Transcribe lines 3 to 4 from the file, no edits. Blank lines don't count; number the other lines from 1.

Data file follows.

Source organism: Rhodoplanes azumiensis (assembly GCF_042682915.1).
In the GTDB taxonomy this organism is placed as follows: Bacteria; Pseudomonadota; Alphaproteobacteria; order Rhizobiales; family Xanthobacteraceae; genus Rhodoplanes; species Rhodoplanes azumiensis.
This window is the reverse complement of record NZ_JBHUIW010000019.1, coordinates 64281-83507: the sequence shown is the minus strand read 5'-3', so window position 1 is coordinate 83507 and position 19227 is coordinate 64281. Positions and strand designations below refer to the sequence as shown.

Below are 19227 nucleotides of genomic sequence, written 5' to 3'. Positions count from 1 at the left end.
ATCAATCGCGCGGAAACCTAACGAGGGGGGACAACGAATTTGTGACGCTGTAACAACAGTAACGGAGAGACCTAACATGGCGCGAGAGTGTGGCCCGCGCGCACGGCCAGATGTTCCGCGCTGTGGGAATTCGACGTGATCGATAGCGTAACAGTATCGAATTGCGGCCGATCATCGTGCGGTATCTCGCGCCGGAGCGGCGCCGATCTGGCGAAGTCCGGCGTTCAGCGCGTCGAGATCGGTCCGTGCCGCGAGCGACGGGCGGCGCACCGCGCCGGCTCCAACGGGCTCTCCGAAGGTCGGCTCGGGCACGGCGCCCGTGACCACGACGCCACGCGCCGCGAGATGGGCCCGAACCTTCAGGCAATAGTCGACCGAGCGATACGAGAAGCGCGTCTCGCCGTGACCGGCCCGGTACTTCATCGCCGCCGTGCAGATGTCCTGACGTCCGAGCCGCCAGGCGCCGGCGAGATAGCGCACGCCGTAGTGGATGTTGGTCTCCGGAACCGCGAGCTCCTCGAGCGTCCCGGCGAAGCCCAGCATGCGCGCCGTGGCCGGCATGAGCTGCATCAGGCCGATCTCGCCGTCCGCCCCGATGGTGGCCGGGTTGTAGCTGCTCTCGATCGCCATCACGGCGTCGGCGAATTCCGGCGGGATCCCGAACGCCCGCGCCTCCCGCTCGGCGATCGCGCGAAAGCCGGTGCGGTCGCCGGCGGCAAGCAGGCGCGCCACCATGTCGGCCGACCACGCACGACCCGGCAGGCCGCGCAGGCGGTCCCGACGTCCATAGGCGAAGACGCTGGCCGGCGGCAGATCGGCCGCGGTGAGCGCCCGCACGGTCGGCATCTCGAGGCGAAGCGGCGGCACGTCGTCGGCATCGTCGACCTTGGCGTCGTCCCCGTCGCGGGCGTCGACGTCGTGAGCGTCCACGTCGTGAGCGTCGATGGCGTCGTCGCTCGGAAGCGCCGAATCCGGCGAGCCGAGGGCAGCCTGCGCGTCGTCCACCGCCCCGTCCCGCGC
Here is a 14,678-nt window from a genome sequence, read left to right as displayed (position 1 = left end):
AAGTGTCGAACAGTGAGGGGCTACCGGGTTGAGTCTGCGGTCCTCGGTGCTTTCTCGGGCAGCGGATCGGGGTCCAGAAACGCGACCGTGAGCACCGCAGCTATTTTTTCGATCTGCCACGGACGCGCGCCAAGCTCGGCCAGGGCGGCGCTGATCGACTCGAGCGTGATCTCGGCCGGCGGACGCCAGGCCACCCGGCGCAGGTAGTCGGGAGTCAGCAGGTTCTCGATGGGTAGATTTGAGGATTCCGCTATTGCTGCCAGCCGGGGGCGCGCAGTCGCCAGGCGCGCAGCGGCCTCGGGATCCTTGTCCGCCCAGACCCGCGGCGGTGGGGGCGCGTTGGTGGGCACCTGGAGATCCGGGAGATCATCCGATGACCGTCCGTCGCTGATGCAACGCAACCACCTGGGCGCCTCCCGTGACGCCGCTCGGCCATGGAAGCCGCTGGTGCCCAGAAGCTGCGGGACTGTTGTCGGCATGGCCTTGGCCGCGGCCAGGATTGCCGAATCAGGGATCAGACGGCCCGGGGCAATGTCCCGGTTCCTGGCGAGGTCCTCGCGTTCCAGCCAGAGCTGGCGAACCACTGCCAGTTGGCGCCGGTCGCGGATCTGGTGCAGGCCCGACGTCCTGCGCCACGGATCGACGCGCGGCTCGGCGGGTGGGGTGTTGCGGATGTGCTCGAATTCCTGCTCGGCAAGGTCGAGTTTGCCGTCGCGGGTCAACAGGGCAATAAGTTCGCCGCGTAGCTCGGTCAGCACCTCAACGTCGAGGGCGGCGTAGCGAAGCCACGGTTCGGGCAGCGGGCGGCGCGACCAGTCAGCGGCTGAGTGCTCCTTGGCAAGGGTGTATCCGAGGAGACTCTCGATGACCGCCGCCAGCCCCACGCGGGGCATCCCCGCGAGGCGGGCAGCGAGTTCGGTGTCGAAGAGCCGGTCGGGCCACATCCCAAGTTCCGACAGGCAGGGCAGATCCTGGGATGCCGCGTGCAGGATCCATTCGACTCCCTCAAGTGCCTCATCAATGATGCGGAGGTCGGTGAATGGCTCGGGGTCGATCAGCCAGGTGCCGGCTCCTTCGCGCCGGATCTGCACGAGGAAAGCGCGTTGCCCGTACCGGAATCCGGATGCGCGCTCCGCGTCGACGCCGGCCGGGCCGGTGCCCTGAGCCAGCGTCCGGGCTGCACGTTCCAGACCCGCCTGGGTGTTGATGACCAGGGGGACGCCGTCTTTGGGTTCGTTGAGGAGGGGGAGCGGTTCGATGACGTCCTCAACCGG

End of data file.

This window is the reverse complement of record NZ_JBHUIW010000019.1, coordinates 64281-83507: the sequence shown is the minus strand read 5'-3', so window position 1 is coordinate 83507 and position 19227 is coordinate 64281. Positions and strand designations below refer to the sequence as shown.

Below are 19227 nucleotides of genomic sequence, written 5' to 3'. Positions count from 1 at the left end.